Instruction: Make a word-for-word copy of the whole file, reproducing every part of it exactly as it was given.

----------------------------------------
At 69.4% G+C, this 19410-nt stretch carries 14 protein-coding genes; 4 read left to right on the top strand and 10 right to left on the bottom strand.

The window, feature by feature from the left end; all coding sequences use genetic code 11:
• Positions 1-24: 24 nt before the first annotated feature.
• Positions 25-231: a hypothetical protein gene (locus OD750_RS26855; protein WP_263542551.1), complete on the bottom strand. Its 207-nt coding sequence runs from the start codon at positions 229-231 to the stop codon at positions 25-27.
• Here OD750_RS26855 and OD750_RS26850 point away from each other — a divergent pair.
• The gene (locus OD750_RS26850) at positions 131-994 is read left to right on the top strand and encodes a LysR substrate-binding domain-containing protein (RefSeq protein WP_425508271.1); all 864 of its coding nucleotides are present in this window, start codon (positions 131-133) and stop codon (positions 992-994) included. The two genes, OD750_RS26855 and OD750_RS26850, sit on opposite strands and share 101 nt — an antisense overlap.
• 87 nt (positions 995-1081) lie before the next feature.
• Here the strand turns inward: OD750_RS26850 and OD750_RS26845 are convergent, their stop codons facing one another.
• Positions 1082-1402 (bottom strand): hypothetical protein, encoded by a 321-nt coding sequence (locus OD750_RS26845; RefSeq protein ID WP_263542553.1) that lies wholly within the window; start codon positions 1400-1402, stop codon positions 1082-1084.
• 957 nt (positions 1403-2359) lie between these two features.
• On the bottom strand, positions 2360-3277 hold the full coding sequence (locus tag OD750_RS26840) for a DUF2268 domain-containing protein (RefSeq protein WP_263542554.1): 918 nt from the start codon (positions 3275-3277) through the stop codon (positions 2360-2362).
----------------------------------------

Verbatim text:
At 69.4% G+C, this 19410-nt stretch carries 14 protein-coding genes; 4 read left to right on the top strand and 10 right to left on the bottom strand.

The window, feature by feature from the left end; all coding sequences use genetic code 11:
• Positions 1-24: 24 nt before the first annotated feature.
• Positions 25-231: a hypothetical protein gene (locus OD750_RS26855; protein WP_263542551.1), complete on the bottom strand. Its 207-nt coding sequence runs from the start codon at positions 229-231 to the stop codon at positions 25-27.
• Here OD750_RS26855 and OD750_RS26850 point away from each other — a divergent pair.
• The gene (locus OD750_RS26850) at positions 131-994 is read left to right on the top strand and encodes a LysR substrate-binding domain-containing protein (RefSeq protein WP_425508271.1); all 864 of its coding nucleotides are present in this window, start codon (positions 131-133) and stop codon (positions 992-994) included. The two genes, OD750_RS26855 and OD750_RS26850, sit on opposite strands and share 101 nt — an antisense overlap.
• 87 nt (positions 995-1081) lie before the next feature.
• Here the strand turns inward: OD750_RS26850 and OD750_RS26845 are convergent, their stop codons facing one another.
• Positions 1082-1402 (bottom strand): hypothetical protein, encoded by a 321-nt coding sequence (locus OD750_RS26845; RefSeq protein ID WP_263542553.1) that lies wholly within the window; start codon positions 1400-1402, stop codon positions 1082-1084.
• 957 nt (positions 1403-2359) lie between these two features.
• On the bottom strand, positions 2360-3277 hold the full coding sequence (locus tag OD750_RS26840) for a DUF2268 domain-containing protein (RefSeq protein WP_263542554.1): 918 nt from the start codon (positions 3275-3277) through the stop codon (positions 2360-2362).